This procedure is usually undertaken alongside other systemic observations.
- Explain the procedure to the patient and obtain informed consent.
- If required, screen the bed to maintain the patient’s privacy and dignity.
- Decontaminate your hands according to local policy.
- Position the patient comfortably and elevate their hand to the level of their heart (or slightly higher) (Fig 1). This will ensure that perfusion of the arteriolar capillaries carrying oxygenated blood, rather than venous stasis, is being assessed.
- Apply cutaneous pressure to the fingertip for five seconds (Fig 2). The pressure applied should be enough to cause blanching as the blood is dispelled from the tissue.
- Release the pressure.
- Time how long it takes for the skin to return to the same colour as the surrounding tissues.
- Consider any of the factors mentioned earlier in the article that may influence CRT.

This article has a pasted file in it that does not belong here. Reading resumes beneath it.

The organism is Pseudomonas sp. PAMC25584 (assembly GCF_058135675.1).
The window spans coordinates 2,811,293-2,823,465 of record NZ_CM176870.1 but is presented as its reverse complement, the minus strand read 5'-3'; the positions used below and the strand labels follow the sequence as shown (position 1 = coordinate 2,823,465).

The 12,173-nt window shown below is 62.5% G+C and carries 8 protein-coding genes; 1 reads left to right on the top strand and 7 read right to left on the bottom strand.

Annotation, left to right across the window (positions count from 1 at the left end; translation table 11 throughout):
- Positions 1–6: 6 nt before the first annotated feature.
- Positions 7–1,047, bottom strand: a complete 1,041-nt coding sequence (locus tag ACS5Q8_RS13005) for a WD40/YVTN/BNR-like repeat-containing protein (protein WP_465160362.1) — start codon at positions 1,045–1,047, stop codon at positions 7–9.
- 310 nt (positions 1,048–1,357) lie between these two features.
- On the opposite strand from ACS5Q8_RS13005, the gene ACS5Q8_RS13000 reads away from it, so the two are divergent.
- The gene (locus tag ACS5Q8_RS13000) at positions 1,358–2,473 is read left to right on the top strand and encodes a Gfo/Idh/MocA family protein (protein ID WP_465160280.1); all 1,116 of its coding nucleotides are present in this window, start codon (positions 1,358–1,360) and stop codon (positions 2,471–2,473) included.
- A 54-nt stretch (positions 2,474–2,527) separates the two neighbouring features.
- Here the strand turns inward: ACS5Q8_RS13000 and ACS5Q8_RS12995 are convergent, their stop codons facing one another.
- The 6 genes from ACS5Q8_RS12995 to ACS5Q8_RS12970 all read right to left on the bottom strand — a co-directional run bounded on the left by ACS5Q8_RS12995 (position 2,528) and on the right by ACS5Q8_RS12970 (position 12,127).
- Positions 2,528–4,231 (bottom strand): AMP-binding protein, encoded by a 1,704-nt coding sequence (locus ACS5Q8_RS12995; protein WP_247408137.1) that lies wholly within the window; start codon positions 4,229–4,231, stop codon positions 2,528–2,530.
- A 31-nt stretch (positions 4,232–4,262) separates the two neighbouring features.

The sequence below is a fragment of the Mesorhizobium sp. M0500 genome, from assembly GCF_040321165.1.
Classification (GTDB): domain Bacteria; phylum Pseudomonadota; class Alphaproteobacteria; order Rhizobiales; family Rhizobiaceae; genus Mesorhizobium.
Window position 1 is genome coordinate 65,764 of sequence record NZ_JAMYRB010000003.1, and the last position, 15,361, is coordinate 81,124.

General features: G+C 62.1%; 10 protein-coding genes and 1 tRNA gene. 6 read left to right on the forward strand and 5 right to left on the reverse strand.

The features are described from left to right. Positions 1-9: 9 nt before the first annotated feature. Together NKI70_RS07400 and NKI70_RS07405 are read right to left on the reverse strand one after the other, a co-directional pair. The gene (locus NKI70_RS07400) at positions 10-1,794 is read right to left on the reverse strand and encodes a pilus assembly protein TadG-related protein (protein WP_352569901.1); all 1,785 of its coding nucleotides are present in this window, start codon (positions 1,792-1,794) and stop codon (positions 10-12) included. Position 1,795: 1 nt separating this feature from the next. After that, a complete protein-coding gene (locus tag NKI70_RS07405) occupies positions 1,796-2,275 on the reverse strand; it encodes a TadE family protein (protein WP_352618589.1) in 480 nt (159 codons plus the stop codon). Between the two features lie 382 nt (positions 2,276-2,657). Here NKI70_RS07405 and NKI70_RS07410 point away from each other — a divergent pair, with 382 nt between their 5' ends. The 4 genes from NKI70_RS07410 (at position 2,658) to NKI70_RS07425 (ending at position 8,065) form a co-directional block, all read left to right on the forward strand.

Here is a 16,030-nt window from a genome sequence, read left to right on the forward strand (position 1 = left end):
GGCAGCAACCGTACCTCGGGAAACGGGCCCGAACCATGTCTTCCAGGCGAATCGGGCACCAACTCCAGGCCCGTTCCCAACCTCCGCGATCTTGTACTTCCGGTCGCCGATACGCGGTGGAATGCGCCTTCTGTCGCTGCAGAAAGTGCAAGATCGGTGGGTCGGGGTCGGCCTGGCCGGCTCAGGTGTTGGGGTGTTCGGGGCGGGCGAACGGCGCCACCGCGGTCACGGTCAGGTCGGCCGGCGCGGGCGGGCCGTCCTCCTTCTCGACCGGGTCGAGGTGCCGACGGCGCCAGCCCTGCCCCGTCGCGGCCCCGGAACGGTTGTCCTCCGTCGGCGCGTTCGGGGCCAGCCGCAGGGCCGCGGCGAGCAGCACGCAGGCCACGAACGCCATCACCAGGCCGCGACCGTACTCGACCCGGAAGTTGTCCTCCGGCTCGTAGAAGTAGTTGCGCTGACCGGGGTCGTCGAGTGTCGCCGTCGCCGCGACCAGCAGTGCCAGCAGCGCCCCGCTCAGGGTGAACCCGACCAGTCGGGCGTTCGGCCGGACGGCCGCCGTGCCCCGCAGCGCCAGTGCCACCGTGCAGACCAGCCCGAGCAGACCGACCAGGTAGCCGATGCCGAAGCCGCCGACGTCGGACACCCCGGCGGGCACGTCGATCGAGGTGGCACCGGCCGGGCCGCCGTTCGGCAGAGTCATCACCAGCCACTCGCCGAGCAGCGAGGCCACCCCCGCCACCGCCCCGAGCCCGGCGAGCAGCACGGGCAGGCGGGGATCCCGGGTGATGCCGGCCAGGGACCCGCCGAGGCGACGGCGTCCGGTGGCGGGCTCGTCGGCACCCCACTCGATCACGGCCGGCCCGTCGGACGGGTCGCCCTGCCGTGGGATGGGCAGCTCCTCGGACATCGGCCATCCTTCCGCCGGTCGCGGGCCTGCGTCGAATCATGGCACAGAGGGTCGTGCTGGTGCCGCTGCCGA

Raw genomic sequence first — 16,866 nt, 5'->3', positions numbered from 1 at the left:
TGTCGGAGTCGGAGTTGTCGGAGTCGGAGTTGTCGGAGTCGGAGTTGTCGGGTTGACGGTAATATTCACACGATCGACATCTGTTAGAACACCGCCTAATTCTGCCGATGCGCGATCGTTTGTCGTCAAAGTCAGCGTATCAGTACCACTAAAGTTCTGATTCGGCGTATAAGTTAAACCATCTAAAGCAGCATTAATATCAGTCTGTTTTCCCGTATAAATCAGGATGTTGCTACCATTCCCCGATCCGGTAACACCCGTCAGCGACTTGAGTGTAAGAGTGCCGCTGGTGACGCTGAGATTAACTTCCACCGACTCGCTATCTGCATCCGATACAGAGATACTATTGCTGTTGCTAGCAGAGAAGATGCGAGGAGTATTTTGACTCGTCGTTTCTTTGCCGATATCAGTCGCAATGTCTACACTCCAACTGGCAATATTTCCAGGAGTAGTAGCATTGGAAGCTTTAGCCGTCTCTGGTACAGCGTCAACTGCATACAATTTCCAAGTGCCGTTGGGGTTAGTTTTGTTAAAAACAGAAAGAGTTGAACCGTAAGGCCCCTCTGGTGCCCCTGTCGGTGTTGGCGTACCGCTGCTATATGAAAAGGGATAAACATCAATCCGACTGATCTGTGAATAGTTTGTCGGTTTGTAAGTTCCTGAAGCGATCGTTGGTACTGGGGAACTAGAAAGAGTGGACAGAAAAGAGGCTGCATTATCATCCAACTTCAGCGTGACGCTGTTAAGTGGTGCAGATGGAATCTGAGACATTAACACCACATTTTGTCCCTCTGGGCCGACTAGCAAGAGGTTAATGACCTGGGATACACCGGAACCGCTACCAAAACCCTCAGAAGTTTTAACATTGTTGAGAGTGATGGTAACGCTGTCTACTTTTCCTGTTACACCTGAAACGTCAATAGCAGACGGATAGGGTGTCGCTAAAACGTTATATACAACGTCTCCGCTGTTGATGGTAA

- Decontaminate your hands.
- Document the CRT measurement in seconds, the site where it was undertaken and any factors that may have influenced the reading. This will help to ensure standardisation and interpretation of repeated measurements.
An alternative site for measuring the CRT is the sternum (Fig 3). This site is frequently used in emergency departments, especially in winter when patients may come from a cold environment, which affects the accuracy of CRT.
This procedure should be undertaken only after approved training, supervised practice and competency assessment, and carried out in accordance with local policies and protocols.
Cecconi M et al (2014) Consensus on circulatory shock and hemodynamic monitoring. Task force of the European Society of Intensive Care Medicine. Intensive Care Medicine; 40: 12, 1795-1815.